At some point, Plaintiffs fell behind on their payments, but in April 2015, paid Defendant Ocwen (which had begun servicing the loan) $43, 980 to bring their payments up to date. Id. ¶¶ 15-17. In June 2015, Defendant Deutsche Bank brought a foreclosure action against Plaintiffs in state court, but dismissed the foreclosure action a few months later. Id. ¶¶ 19-22. Then in April 2017, Deutsche Bank filed another foreclosure action against Plaintiffs, which is currently pending in state court. Id. ¶ 23.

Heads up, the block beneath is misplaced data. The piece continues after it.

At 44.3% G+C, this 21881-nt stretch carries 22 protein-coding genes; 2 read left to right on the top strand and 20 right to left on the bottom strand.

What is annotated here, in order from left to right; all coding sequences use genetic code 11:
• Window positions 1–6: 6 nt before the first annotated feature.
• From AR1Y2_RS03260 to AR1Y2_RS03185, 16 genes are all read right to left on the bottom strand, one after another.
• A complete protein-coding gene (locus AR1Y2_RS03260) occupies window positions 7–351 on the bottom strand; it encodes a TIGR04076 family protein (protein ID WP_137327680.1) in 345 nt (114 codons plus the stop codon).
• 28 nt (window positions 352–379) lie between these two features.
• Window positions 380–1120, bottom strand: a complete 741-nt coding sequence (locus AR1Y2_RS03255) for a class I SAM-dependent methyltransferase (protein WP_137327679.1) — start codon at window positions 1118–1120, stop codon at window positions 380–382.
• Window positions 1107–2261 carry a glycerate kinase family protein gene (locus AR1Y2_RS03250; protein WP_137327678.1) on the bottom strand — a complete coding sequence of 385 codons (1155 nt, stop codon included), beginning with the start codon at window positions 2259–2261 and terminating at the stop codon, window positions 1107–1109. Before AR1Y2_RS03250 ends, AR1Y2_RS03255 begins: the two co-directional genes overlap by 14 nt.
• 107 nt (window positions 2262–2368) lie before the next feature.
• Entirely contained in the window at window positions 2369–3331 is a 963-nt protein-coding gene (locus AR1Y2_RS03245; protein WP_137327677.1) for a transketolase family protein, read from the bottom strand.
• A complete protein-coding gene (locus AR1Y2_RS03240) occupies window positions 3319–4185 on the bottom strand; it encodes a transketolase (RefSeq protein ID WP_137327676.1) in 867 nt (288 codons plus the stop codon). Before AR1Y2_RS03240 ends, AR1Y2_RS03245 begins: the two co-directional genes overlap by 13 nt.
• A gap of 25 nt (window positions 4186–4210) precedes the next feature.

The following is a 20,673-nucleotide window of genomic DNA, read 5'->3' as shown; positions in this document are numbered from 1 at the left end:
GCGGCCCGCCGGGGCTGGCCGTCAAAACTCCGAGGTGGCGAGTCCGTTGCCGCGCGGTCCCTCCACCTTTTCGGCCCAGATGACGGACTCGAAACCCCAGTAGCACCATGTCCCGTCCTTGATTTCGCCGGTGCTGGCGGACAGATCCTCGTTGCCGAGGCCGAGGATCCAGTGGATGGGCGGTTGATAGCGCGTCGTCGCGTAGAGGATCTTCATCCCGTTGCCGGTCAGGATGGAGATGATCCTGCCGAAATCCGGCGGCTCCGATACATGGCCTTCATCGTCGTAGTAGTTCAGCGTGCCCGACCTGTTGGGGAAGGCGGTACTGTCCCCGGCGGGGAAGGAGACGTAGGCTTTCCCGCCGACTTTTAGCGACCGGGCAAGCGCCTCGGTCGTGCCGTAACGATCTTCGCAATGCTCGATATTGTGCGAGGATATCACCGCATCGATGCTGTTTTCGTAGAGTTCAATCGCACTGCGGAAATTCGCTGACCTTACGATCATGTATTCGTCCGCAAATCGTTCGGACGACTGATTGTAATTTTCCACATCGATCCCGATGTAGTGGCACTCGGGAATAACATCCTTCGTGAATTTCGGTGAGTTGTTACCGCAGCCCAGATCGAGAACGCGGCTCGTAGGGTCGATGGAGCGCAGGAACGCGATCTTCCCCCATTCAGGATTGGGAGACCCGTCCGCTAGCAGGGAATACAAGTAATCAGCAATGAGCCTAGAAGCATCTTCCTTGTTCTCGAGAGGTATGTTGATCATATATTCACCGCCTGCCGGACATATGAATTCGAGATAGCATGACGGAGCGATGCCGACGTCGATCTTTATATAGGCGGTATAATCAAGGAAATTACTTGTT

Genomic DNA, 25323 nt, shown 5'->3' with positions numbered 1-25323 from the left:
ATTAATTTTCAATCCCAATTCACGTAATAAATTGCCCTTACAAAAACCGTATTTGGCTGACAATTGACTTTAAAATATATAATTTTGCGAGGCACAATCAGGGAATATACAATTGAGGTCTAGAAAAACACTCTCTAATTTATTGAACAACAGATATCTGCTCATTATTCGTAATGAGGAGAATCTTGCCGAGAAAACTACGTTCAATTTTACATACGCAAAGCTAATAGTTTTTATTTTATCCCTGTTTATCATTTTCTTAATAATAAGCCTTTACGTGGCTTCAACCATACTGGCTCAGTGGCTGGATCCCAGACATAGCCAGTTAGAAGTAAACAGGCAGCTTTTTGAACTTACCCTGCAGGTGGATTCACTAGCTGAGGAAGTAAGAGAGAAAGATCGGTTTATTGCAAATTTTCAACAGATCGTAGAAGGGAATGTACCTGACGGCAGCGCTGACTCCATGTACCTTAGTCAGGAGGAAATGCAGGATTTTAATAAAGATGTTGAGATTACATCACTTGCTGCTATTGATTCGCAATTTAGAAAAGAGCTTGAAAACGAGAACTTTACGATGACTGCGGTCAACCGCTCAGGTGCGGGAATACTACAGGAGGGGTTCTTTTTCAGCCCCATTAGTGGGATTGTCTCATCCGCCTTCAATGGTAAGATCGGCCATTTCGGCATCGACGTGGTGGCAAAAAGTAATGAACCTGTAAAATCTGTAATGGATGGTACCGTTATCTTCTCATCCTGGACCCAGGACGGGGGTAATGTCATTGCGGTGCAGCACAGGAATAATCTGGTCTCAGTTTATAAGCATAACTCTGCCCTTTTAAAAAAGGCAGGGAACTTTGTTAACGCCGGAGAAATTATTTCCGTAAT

As with Plaintiffs' initial Complaint, ECF No. 1, the Amended Complaint appears to allege that Defendants engaged in a fraudulent transfer of the mortgage, and that Deutsche Bank is not legally entitled to foreclose on Plaintiffs' home. See, e.g., Am. Compl. ¶¶ 34, 38. The Amended Complaint asserts the Defendants either created false documents or tampered with documents, id. ¶¶ 24, 34, failed to notify Plaintiffs that the loan was transferred or would be converted into a mortgage backed security, id., ¶¶ 25, 31, and failed to credit payments Plaintiffs made, id. ¶ 19. Plaintiffs also allege that Defendants failed to provide them with the Pooling and Servicing Agreement (“PSA”) governing the pool of securitized mortgage loans that included Plaintiffs' loan, and further that Defendants failed to comply with the terms of the PSA. Id. ¶¶ 15, 23, 32-33.